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The Gift My Brother Couldn't Give
In the first years after my brothers, sister, and I left home, there were several Christmases in which our ability to give fell far short of our desire. In fact, we often found ourselves getting very creative if we were going to give any Christmas presents at all. But those early Christmases also contained some of the finest gifts I've ever received, and one of those was the gift my brother Jim thought he couldn't give.
Jim had chosen a difficult road, working for himself instead of collecting a weekly paycheck like the one I got from the department store where I worked, and his funds were always limited.
As Christmas approached, we all searched for the perfect gift for each family member. Since I knew Jim harbored a secret desire to write, I bought him two beautifully hardbound books consisting of nothing but empty pages, so he could fill them with his own words. They weren't expensive, but I knew he'd love them.
As we gathered around our parents' tree on Christmas morning, Jim's smile shown brightly as he watched his loved ones begin to unwrap the strangest assortment of gifts I'd ever seen. One by one, family members exchanged mystified looks as they opened one totally unexplainable gift after another. My sister received a well-used meditation candle. My youngest brother opened a half-empty box of incense. But Jim just sat cross-legged on the floor, unfazed by the puzzled looks and embarrassed thank you's.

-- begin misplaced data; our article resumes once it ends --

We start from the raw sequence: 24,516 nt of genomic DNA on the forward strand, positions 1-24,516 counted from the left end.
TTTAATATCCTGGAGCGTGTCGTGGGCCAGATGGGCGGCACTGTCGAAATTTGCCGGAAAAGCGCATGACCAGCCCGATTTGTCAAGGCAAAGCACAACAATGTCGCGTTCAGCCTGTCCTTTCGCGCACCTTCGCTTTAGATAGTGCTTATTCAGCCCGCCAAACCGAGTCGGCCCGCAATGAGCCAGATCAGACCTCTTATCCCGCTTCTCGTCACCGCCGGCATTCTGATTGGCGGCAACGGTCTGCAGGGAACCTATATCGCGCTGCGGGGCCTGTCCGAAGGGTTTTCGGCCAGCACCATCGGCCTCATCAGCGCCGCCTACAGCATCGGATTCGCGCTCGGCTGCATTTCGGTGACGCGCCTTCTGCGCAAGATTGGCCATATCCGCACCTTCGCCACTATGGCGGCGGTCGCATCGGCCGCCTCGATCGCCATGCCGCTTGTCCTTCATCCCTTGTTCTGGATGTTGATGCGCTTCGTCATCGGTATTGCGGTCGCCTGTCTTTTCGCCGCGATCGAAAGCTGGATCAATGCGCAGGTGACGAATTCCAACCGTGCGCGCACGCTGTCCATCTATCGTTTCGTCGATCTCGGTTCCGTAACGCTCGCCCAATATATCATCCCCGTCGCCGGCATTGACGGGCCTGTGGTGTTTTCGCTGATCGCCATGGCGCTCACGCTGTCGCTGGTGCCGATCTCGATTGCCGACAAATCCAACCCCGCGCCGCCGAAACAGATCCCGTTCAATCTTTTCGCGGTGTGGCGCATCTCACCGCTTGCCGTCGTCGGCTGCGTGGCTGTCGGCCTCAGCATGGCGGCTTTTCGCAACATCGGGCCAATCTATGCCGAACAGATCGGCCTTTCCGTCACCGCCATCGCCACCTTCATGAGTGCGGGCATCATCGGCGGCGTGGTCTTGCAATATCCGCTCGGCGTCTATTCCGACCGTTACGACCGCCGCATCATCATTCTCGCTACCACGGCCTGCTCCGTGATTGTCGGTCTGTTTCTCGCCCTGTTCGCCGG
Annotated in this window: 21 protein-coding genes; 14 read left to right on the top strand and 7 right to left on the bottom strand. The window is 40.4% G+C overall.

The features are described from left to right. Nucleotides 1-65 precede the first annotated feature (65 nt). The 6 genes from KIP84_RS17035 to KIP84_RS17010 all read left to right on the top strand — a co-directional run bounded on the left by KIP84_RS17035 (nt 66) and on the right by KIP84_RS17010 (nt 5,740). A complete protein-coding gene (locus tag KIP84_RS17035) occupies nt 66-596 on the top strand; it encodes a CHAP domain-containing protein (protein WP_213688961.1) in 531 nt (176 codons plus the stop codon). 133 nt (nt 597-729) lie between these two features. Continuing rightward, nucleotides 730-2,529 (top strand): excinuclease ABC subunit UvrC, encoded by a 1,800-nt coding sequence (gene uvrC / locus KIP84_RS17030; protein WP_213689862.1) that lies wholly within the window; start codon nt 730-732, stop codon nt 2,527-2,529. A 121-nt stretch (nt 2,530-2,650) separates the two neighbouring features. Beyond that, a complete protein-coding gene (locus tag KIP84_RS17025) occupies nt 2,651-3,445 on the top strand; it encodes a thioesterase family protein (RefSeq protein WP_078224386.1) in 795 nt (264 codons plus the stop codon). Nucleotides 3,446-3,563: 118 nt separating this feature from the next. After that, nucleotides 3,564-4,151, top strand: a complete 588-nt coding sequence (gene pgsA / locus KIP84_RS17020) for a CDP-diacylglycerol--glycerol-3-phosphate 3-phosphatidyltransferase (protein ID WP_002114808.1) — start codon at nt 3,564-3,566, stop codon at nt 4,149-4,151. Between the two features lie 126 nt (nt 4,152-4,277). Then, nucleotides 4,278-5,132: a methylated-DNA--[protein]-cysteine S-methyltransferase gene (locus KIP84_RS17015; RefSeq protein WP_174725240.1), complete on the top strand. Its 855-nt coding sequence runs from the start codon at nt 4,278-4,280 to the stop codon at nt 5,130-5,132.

Just when I'd decided my brother had lost his mind, Dad opened his gift. It was a tattered paperback copy of Lord of the Rings, which I instantly recognized as one of Jim's most prized possessions. Then I knew what he'd been doing. That Christmas, Jim had chosen to make gifts of most precious things he possessed, the things dearest to his heart. In sharing his most beloved treasures, he also hoped to share the joy they'd given him with those he loved most.
It didn't matter that Dad mostly likely would have had more interest in wading through "Volume 7" of an encyclopedia printed in Swahili than the psychedelic world of Tolkein. He understood the profound meaning of his son's gift. Fighting back tears, Dad held the treasured volume in his hands and said, "I promise to give it back, son, as soon as I've read it."
Smiling broadly, Jim turned his attention to my gift to him. Although he was clearly moved by the books, a strange awkwardness washed over the room as I realized he had no gift for me. After a long moment, he said softly, "I looked through everything I owned, and I couldn't find anything I thought you might want."
Now it was my turn to fight back the tears. Apparently, my brother had no idea of the incredible gift he'd just given me in that simple statement. After all, what could be a greater gift than to know someone thinks highly enough of you to want to give the very best he has—and comes up short?
I smiled and said, "The look on your face is gift enough for me, brother," and I meant every word.
I got many other gifts that year, but I don't remember any of them. And I've been given hundreds of presents since that Christmas long ago, but I can recall only a few of those. But my brother's gift—the one he thought he couldn't give—will always be one of the most precious gifts I've ever received.
© 2004. Gary E. Anderson. All rights reserved.
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